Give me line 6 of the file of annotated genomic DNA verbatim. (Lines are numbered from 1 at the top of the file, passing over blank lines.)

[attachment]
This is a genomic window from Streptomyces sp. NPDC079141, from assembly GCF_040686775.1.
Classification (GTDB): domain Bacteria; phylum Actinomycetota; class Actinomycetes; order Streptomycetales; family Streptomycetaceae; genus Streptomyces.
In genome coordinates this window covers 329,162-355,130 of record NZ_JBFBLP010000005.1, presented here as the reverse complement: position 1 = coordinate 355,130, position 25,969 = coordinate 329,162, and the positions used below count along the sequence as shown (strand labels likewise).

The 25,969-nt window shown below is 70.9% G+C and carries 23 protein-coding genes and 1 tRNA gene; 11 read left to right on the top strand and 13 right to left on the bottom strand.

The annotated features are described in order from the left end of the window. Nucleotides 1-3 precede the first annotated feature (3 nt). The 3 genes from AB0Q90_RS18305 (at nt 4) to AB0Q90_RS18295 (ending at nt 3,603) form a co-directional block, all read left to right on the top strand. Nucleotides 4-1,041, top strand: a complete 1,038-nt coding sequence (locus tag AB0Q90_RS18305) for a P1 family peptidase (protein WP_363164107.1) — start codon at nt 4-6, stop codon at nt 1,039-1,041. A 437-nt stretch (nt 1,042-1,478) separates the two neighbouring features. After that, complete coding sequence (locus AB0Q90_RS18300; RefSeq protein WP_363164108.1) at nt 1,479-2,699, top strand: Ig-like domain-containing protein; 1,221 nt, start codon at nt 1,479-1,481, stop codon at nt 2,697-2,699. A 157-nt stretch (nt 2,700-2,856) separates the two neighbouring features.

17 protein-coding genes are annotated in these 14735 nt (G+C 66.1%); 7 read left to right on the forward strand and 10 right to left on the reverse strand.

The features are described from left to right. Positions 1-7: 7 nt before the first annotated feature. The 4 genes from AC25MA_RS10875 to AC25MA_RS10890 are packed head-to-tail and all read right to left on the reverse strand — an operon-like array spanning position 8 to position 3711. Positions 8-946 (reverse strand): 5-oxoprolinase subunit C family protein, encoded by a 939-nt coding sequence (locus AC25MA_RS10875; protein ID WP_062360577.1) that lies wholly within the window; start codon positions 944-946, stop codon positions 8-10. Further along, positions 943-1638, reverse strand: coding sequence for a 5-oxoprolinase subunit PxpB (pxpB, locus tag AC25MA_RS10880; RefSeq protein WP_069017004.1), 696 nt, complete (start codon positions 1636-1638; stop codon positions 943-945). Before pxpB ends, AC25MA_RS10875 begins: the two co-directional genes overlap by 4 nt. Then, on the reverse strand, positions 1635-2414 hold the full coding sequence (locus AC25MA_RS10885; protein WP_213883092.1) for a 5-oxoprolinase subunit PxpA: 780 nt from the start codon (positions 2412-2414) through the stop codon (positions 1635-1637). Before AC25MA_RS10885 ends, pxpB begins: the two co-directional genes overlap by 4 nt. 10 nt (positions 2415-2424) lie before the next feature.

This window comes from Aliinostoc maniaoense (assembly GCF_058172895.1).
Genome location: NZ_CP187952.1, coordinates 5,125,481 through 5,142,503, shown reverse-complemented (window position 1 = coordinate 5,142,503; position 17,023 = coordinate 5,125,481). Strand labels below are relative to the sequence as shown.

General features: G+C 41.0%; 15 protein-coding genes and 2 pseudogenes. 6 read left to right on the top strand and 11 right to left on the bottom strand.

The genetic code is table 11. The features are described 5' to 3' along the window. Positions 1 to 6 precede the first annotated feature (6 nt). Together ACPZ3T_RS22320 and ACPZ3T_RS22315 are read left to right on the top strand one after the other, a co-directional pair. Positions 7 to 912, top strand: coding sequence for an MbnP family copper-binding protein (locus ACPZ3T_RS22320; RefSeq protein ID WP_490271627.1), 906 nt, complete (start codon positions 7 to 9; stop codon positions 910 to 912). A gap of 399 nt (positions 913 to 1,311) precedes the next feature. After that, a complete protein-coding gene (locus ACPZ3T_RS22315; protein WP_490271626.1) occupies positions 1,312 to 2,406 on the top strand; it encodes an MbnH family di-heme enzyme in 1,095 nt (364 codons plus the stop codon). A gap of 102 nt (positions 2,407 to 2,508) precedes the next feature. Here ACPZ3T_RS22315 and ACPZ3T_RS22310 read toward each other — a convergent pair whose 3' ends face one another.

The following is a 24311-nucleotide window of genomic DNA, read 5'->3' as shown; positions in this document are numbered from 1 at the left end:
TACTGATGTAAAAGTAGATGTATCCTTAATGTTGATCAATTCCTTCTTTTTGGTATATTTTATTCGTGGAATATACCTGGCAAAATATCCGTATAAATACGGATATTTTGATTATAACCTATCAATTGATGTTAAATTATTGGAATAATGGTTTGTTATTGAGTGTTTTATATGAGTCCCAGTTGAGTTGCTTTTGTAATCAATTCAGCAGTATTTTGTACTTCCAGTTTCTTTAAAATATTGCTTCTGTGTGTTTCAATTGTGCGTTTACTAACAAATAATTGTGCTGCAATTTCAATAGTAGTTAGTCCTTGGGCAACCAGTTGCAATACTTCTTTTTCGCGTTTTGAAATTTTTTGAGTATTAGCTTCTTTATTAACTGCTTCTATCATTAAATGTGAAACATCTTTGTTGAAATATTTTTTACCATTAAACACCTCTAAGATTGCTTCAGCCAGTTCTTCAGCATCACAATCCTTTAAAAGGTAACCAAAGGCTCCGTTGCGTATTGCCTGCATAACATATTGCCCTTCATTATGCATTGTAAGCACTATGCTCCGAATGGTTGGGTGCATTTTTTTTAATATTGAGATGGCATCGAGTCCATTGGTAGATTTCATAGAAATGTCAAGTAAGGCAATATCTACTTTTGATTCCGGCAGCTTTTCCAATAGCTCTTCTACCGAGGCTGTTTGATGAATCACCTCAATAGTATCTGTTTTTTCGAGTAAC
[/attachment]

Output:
17 protein-coding genes are annotated in these 14735 nt (G+C 66.1%); 7 read left to right on the forward strand and 10 right to left on the reverse strand.